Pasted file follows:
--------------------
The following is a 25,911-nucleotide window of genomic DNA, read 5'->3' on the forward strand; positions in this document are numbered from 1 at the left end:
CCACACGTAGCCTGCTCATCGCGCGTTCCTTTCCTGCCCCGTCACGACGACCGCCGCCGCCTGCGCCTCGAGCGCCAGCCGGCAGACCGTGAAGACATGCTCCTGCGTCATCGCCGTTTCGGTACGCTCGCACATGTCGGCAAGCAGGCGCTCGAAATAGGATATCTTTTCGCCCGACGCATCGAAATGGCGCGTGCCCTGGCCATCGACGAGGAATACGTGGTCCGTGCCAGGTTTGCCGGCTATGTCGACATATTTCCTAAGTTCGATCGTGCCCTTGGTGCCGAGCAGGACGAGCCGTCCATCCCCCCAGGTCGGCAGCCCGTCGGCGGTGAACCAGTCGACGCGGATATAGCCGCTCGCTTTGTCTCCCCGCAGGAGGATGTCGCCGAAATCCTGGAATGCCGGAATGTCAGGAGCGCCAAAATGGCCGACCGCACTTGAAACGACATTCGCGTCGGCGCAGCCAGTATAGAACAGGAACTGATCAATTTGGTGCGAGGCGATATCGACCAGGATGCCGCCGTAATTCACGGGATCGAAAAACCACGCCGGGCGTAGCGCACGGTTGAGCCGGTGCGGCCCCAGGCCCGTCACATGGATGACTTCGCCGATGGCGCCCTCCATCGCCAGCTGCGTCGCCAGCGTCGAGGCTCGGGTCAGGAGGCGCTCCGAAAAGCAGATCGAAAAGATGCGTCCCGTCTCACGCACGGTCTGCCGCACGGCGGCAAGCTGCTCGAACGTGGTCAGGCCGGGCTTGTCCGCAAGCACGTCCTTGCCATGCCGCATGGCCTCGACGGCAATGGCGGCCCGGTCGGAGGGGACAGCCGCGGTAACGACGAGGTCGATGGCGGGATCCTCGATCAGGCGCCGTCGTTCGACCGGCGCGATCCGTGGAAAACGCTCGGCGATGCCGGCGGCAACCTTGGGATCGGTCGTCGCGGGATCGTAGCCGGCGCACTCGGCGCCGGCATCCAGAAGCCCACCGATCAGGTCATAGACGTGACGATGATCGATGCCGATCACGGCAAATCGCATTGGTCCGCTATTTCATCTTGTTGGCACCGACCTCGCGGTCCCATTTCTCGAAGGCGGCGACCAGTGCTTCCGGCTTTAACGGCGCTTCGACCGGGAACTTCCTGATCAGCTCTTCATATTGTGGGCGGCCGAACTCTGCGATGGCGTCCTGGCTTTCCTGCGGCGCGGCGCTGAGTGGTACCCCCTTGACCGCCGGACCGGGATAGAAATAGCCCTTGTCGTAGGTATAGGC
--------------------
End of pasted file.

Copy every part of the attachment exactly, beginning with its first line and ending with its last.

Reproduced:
The following is a 25,911-nucleotide window of genomic DNA, read 5'->3' on the forward strand; positions in this document are numbered from 1 at the left end:
CCACACGTAGCCTGCTCATCGCGCGTTCCTTTCCTGCCCCGTCACGACGACCGCCGCCGCCTGCGCCTCGAGCGCCAGCCGGCAGACCGTGAAGACATGCTCCTGCGTCATCGCCGTTTCGGTACGCTCGCACATGTCGGCAAGCAGGCGCTCGAAATAGGATATCTTTTCGCCCGACGCATCGAAATGGCGCGTGCCCTGGCCATCGACGAGGAATACGTGGTCCGTGCCAGGTTTGCCGGCTATGTCGACATATTTCCTAAGTTCGATCGTGCCCTTGGTGCCGAGCAGGACGAGCCGTCCATCCCCCCAGGTCGGCAGCCCGTCGGCGGTGAACCAGTCGACGCGGATATAGCCGCTCGCTTTGTCTCCCCGCAGGAGGATGTCGCCGAAATCCTGGAATGCCGGAATGTCAGGAGCGCCAAAATGGCCGACCGCACTTGAAACGACATTCGCGTCGGCGCAGCCAGTATAGAACAGGAACTGATCAATTTGGTGCGAGGCGATATCGACCAGGATGCCGCCGTAATTCACGGGATCGAAAAACCACGCCGGGCGTAGCGCACGGTTGAGCCGGTGCGGCCCCAGGCCCGTCACATGGATGACTTCGCCGATGGCGCCCTCCATCGCCAGCTGCGTCGCCAGCGTCGAGGCTCGGGTCAGGAGGCGCTCCGAAAAGCAGATCGAAAAGATGCGTCCCGTCTCACGCACGGTCTGCCGCACGGCGGCAAGCTGCTCGAACGTGGTCAGGCCGGGCTTGTCCGCAAGCACGTCCTTGCCATGCCGCATGGCCTCGACGGCAATGGCGGCCCGGTCGGAGGGGACAGCCGCGGTAACGACGAGGTCGATGGCGGGATCCTCGATCAGGCGCCGTCGTTCGACCGGCGCGATCCGTGGAAAACGCTCGGCGATGCCGGCGGCAACCTTGGGATCGGTCGTCGCGGGATCGTAGCCGGCGCACTCGGCGCCGGCATCCAGAAGCCCACCGATCAGGTCATAGACGTGACGATGATCGATGCCGATCACGGCAAATCGCATTGGTCCGCTATTTCATCTTGTTGGCACCGACCTCGCGGTCCCATTTCTCGAAGGCGGCGACCAGTGCTTCCGGCTTTAACGGCGCTTCGACCGGGAACTTCCTGATCAGCTCTTCATATTGTGGGCGGCCGAACTCTGCGATGGCGTCCTGGCTTTCCTGCGGCGCGGCGCTGAGTGGTACCCCCTTGACCGCCGGACCGGGATAGAAATAGCCCTTGTCGTAGGTATAGGC